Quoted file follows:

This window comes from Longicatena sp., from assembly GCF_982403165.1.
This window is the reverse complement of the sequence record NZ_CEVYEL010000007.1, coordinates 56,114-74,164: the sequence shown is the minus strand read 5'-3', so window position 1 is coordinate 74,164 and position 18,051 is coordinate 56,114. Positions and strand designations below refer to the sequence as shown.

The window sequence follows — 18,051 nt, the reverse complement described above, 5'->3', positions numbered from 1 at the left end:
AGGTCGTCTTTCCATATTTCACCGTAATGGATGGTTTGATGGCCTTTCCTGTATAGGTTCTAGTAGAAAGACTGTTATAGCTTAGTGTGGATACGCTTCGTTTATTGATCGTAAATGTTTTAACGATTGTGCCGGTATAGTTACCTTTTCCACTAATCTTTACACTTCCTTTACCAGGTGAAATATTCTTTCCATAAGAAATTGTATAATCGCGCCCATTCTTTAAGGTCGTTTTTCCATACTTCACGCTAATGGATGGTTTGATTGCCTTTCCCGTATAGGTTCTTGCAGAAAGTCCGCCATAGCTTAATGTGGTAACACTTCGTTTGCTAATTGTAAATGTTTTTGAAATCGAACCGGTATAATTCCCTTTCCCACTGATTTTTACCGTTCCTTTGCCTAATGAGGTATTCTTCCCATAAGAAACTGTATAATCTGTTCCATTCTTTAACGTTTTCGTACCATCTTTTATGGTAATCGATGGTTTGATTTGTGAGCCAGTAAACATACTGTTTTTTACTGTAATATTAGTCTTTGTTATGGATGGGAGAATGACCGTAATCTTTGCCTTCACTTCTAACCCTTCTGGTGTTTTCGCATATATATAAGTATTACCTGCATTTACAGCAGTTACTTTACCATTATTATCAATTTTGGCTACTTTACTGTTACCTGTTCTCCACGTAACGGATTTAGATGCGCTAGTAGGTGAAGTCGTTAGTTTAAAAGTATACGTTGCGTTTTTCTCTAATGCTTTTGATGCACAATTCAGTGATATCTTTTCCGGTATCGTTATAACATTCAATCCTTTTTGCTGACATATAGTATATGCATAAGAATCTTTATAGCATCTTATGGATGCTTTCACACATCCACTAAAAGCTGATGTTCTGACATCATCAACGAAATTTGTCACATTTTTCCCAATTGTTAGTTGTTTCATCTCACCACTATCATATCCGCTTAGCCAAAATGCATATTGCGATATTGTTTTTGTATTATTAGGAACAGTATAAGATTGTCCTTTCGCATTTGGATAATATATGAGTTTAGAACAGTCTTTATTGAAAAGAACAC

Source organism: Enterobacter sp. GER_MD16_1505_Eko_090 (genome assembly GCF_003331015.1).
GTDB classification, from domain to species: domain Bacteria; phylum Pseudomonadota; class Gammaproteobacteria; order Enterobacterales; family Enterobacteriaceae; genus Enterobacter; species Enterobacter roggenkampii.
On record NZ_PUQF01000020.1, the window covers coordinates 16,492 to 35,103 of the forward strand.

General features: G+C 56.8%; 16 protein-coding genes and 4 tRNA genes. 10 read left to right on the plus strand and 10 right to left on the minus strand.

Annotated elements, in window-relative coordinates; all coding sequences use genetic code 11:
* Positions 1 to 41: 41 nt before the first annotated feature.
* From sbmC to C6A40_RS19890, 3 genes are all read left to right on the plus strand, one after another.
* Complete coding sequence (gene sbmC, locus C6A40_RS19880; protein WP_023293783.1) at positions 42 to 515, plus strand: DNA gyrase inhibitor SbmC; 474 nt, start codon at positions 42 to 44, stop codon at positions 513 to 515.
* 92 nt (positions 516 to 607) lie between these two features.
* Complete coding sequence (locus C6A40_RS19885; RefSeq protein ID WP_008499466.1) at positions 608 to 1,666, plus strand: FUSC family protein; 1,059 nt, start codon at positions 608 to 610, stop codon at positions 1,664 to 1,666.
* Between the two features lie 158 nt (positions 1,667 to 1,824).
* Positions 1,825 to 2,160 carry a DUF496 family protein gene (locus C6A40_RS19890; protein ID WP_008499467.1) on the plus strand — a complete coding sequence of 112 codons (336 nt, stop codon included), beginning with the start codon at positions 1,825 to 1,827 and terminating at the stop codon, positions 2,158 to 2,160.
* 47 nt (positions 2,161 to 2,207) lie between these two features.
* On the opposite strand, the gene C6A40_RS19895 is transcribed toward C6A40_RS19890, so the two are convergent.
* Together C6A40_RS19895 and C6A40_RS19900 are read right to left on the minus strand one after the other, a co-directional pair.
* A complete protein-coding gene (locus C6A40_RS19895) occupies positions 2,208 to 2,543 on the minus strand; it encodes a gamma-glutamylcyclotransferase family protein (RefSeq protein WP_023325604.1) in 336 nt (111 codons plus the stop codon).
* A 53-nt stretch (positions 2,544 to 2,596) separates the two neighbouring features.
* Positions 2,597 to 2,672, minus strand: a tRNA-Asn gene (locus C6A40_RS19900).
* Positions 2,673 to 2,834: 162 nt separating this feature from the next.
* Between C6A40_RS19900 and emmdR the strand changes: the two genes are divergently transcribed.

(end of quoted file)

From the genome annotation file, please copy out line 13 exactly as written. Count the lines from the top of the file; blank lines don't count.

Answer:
* 92 nt (positions 516 to 607) lie between these two features.